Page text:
If folks made more effort (i.e. “any”, since that is more than “none”) to stay out of other folks’ businesses, in general, and look after themselves instead, the world would be a better place.

    In other news, this is one place where the serving in the military has unexpected benefits… my training may be a bit out-of-date (we learned on the old pellet-based quick-clot, not the spiffy new bandage ones), but at least it provides a basis. Going to have to look into some refreshers in the future, though.

  • I went on a kick a while ago and built a handful of FAKs. I realized that the one in my truck was out of date, and the one in the house was almost empty, so I built brand new kits from scratch. One of the things I found that I really like for FAKs is a small tool pouch (I got mine from the Home Depot). Their durable canvas, have pockets and dividers to keep things organized, and my favorite one has a clip (looks the back of a tape measure) so in a pinch I can clip it on my out-and-about pack or range bag. Highly recommended. I have a Celox pouch in mine, but I may switch to the QuikClot gauze, for ease of use. Nice kit you have!

  • Mike

    Excellent post. If you’re involved in the shooting sports, take a class on treating gunshot trauma.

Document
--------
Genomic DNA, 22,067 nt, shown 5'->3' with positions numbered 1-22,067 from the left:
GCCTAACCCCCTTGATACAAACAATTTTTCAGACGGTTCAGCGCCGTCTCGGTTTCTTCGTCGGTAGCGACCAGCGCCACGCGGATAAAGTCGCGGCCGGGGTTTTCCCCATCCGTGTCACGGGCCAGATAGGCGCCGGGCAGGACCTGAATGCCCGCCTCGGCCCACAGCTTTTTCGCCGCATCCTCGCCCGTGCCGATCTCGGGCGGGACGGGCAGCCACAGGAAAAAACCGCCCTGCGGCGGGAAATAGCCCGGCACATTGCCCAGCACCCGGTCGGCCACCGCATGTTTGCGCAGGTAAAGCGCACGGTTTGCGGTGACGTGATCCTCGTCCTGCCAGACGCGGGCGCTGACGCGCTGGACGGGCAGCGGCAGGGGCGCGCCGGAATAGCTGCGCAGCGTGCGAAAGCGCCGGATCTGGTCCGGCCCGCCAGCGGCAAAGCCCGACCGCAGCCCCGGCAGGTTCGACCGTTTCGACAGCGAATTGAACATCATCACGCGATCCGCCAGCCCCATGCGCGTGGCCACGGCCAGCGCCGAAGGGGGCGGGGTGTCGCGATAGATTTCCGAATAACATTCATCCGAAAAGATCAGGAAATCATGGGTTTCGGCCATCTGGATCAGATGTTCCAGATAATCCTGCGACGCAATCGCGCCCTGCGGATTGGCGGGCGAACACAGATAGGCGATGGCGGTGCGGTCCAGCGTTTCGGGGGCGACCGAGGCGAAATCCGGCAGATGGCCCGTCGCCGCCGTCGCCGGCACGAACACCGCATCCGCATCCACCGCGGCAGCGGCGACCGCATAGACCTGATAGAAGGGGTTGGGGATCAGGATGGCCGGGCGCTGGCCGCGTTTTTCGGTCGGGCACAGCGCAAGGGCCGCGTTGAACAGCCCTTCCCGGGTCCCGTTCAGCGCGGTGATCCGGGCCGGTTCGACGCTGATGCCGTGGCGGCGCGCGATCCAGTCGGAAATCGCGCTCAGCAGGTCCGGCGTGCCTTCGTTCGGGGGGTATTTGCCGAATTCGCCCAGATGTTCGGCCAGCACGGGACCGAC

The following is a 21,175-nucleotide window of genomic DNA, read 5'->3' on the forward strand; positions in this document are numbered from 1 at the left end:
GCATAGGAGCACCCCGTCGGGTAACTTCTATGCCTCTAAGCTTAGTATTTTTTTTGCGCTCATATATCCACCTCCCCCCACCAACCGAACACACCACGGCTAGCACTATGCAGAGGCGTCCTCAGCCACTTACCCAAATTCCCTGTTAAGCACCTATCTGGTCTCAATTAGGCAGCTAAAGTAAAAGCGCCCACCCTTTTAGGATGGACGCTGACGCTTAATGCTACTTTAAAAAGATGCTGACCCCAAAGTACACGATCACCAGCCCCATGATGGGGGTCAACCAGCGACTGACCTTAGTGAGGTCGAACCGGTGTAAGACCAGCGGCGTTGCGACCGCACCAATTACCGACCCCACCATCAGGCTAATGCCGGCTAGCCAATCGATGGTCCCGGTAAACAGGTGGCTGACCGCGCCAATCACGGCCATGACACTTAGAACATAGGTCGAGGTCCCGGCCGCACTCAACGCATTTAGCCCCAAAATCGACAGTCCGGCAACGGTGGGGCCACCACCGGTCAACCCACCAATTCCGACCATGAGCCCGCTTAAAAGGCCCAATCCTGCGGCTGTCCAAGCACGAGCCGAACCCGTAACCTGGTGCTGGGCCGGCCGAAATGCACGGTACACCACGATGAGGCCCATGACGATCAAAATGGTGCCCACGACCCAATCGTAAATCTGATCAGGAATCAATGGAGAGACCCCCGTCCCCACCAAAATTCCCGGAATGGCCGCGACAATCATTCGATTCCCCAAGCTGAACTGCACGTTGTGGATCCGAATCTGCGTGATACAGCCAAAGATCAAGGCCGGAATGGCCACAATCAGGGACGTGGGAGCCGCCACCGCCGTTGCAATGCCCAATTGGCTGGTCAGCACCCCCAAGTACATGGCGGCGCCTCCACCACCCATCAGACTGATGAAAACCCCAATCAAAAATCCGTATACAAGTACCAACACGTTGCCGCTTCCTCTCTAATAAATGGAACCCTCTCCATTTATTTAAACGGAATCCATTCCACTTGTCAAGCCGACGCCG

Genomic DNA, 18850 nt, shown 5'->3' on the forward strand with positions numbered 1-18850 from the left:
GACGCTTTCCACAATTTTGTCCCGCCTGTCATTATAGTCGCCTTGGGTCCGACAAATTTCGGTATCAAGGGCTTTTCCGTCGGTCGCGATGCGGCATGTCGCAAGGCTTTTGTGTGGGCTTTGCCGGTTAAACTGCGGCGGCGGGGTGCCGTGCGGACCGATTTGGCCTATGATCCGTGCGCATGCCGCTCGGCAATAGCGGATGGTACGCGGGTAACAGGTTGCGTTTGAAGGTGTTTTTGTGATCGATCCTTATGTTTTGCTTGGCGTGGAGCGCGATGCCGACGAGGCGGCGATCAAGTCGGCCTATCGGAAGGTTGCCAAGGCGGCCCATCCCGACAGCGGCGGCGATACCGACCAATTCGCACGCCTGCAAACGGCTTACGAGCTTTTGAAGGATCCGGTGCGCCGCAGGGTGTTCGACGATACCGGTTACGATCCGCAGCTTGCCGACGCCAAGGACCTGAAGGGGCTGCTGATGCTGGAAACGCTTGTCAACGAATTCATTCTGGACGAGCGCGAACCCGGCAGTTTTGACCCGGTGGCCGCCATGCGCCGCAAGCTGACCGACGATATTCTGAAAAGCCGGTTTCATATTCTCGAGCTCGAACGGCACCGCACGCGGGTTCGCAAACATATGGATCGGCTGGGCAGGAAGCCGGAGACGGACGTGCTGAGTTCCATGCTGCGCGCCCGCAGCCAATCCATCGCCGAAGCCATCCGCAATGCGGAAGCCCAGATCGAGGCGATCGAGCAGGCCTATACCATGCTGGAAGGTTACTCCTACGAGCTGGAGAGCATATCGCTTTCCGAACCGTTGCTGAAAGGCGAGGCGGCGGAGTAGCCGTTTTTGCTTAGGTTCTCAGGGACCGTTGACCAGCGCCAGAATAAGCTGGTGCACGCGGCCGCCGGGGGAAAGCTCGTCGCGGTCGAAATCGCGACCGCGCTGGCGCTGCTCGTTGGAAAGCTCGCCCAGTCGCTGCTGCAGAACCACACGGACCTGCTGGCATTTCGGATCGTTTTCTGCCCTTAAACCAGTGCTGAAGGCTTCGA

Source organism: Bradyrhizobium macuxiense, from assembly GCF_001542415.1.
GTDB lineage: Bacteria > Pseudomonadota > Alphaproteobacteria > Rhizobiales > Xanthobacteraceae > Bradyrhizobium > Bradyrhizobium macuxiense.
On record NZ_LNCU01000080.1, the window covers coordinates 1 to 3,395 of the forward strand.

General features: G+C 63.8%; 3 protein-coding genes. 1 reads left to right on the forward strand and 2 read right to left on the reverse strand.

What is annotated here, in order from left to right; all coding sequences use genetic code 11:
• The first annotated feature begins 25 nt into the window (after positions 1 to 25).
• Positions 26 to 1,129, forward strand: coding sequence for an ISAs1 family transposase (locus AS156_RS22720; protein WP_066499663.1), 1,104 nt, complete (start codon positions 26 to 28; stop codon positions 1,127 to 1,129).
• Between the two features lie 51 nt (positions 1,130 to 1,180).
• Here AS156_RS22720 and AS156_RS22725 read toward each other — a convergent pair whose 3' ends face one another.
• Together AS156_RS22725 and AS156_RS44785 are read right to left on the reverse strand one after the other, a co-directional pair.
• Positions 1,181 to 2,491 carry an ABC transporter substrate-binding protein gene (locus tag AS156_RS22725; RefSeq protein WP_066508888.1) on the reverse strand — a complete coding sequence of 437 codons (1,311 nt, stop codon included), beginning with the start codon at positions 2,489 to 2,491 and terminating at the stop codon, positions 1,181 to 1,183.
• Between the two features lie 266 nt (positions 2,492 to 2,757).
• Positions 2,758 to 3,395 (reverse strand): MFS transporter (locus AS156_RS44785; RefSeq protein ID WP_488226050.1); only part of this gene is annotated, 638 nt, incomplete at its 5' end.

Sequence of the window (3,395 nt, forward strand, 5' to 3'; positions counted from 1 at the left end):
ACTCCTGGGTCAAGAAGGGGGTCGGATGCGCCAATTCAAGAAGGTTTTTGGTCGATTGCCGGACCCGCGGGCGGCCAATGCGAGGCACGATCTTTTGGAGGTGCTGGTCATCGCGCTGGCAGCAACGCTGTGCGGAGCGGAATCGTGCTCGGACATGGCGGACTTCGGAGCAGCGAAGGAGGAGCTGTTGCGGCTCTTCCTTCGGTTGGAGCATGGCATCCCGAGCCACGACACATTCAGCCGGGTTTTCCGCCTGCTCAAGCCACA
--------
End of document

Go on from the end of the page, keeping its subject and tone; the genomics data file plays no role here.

• MAJ Mike

    My shooting range has similiar kits at various places on the firing lines.

    I just copied your post into Microsoft Word. I plan on making three — one for each car and one for the house. This is something I’ve had at the back of my mind, but as with too many things I hadn’t followed through.

    Thanks for posting this.

  • Thank-you for the post and item-list, I want to take a similar class – and while putting together our bug-out bags I included QuikClot (new stuff) in the Med kit – but seriously, a demand exists for this already yet it’s hard to find them together.

  • KirkParker

    Does this Quik-Clot Sport use the old or the new stuff?

  • Dan

    QuickClot is some amazing stuff. My dog opened up an artery and was busily bleeding out. QuickClot stopped the bleeding completely within 30 seconds. It saved her life.

    Oh, and I’m pretty sure that all chest wounds suck.

  • Kevin Highland

    30 years ago in the navy they taught us we could use an ID or Drivers license to seal a sucking chest wound. Still needed tape though.

  • Ted N

    Dunno if this is still valid, but I remember hearing about airsoft/milsim CAT tourniquites for cheap, had to read the fine print on them to find out they wouldn’t really work, IRRC.

    Great post!

  • thanks for this – now to see if amazon will ship them to me.

  • Nope, bugger, they won’t ship any of it to me :(

  • [...] I mentioned in my basic gunshot wound kit post, one of the vendors sent me an extra Israeli Battle Dressing. That lives in my range bag. The [...]

  • [...] to have around. I have a store-bought one bouncing around in my trunk, and am considering buying / assembling another for the [...]